Why I never charge Hourly for WordPress work

chrislema-face

I have no trouble with people who charge hourly. I just want to make that clear at the outset. And if this practice has worked well for  you, then I'm delighted for you and I wish you all the best. There are clearly some business models that work very well on an hourly rate. So I'm not suggesting, by my title or by this topic, that they don't exist or that they can't be lucrative.

Hourly with a Constant Push

I've heard people say that they have a fixed hourly rate and when they notice they've not turned any business away (presumably because their rates were too high), they raise their rates. I can see how that could work. Especially because you're charging for a scarce resource – you. Your knowledge. Your experience. And since there's only so much you to go around, it makes sense to keep pushing the rate up in direct response to market forces.

Fixed Hourly Rate

I know others who just set a flat rate based on their own perception of their own worth. And I can see how that could work. They recognize that they're not a $200/hr developer, but rather a $50/hr developer, and so that's their rate. Whatever they do, regardless of task, is at that rate.

Fixed Hourly Rate by Task Type

I know others who break out different rates based on the task. And I can see how that could work. After all, coding and testing could be done by different people with different levels of experience. And each task would have it's own rate – one for development, another for testing, a third for design, and a forth for project management.

I can totally see how each of these could work. I just don't do them.

The Problem of Scarce Resource

The first problem I have with these approaches is that there is an inherent limit to the total revenue you can pull from the market because there is a limited number of hours in a day, week, month and year. Sure,  you could grow, but at a cost. And eventually you can't scale because the more you grow, the more overhead in management you experience, which has a cost that frankly no one ever wants to pay. It's part of the cost of doing business. So your operational profit margin will shrink over time. And that's if you're lucky enough to grow. If not, you'll just grow the amount of hours you work. Goodbye work-life balance.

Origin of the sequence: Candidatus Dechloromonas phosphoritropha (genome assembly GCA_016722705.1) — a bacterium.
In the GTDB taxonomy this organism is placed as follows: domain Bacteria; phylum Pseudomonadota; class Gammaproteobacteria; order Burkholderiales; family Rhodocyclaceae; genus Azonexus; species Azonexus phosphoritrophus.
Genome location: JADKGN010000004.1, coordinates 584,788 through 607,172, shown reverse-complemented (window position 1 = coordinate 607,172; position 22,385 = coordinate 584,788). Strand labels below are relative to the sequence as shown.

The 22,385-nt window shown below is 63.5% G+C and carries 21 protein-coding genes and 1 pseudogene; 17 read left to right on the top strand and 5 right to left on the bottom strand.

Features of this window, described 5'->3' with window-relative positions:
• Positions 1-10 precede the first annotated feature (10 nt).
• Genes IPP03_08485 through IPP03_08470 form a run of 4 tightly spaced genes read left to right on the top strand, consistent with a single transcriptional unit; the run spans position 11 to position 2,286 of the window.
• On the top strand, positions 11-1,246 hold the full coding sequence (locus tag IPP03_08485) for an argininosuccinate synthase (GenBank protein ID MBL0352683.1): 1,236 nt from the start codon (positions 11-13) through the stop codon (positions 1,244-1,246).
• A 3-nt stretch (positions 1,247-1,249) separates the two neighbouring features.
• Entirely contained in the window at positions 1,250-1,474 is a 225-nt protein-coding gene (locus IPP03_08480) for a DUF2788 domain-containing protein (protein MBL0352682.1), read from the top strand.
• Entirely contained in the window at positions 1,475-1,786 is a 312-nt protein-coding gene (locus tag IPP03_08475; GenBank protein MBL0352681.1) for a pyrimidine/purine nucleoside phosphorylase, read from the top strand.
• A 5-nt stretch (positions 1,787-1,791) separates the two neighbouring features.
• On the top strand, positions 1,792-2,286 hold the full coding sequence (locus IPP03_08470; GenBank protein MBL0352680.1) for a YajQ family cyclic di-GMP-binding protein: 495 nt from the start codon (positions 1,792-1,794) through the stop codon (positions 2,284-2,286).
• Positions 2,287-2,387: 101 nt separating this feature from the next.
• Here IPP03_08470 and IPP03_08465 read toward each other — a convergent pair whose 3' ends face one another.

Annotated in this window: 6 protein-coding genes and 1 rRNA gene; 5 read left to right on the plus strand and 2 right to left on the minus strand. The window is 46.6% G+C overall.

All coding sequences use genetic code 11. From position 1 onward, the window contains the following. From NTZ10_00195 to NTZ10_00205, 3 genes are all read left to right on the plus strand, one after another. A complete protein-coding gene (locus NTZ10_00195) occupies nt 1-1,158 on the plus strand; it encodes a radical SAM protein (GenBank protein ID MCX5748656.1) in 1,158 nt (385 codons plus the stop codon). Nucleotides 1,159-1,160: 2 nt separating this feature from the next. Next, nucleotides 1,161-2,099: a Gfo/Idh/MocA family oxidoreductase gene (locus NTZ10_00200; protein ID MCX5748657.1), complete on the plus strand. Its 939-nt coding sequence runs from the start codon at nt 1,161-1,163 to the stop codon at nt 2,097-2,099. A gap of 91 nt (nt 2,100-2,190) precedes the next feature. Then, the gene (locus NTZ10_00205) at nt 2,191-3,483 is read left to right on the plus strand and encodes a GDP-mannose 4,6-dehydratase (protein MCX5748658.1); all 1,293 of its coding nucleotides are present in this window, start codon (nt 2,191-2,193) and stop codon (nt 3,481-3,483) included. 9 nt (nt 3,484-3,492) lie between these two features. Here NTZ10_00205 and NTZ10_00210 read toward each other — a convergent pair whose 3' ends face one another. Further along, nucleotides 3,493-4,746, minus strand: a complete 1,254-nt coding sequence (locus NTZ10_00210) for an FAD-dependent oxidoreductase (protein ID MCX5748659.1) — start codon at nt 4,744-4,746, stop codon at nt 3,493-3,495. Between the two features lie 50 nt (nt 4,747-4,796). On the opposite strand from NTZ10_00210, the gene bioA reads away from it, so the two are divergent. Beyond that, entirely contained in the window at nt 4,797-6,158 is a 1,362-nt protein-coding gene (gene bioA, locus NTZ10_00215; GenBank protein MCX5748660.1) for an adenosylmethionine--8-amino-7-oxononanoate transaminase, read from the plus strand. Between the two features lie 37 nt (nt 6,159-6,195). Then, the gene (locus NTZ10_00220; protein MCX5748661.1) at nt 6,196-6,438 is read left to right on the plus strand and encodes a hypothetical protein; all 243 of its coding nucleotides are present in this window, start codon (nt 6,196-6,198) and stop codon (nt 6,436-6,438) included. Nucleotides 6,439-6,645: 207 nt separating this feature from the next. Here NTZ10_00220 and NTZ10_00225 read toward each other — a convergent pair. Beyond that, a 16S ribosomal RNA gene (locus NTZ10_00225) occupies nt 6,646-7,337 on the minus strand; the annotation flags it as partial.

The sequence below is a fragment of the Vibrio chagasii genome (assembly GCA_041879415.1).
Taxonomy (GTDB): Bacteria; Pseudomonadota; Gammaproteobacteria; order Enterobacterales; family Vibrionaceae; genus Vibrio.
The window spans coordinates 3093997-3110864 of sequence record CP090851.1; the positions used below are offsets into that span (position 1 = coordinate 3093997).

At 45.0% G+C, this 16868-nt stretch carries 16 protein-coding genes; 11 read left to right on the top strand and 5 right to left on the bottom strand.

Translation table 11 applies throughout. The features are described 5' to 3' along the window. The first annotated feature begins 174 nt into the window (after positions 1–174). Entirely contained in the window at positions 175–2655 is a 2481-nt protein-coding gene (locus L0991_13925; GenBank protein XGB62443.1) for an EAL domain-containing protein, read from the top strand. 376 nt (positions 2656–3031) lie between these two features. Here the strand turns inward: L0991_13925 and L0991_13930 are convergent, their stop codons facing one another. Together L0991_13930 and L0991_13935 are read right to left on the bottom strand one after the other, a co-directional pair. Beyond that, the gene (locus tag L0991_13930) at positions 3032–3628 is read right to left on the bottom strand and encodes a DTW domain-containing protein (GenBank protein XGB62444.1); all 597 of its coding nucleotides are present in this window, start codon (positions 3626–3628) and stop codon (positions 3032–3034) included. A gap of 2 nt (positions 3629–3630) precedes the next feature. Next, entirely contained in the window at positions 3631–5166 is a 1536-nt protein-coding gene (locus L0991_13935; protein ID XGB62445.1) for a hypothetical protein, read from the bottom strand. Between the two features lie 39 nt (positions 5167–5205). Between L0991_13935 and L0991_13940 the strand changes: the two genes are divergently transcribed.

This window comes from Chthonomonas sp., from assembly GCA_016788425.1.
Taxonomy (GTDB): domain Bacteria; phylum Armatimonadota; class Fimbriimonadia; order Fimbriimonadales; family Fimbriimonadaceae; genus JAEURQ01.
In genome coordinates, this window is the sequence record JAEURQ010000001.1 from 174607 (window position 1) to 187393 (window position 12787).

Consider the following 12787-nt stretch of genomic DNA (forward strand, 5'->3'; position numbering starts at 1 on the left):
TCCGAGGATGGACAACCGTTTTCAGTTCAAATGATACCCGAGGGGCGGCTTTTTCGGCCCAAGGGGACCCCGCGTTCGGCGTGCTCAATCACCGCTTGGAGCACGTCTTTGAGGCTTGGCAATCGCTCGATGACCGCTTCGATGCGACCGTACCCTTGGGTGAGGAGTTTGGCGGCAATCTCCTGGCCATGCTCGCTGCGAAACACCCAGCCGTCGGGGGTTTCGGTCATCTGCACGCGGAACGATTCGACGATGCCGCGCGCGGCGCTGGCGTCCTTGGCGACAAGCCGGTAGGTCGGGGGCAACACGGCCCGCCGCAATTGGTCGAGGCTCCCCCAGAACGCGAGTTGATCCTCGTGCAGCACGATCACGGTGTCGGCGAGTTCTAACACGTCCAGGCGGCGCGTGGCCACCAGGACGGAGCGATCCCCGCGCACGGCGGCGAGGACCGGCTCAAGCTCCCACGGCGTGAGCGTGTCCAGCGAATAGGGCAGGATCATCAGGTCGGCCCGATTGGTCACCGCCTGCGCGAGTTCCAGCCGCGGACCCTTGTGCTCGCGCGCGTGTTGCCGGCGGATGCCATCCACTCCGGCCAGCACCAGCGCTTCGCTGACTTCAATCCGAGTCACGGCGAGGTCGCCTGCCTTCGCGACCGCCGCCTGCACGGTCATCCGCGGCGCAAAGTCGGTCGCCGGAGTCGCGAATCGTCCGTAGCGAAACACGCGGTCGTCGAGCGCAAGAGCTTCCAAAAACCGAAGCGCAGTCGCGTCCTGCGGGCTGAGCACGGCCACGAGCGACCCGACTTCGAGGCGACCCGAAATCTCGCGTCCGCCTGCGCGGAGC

The Problem of Knowledge

The second problem I have with these approaches is that people easily get anchored with a price. Customers who were quoted $50/hr are unlikely to believe that you have increased your worth by $25/hr in 6 months, but it's possible to do (by training or tools). Your knowledge will increase faster than people will get unanchored, and that will result in one thing: new rates will only be for new customers (and you'll start hating your old customers).

The Problem of Overhead

The third problem I have with these approaches is that they don't take into account some fixed admin costs that you're likely to develop over time. I'm not talking about life insurance or health benefits – but both are worth noting. I'm a full time employee for a company, so my consulting is on the side. I don't have to worry about those additional costs, thankfully. But I do have admin costs. I pay for hosting. And most importantly, I pay for frameworks. I pay for Genesis. I pay for Catalyst. I pay for Gravity Forms. I pay for Elegant Themes. I pay for WooThemes. I've paid for tons of WooCommerce extensions. These are all tools that I have at my disposal so that I can get something done in minutes or hours instead of days or weeks.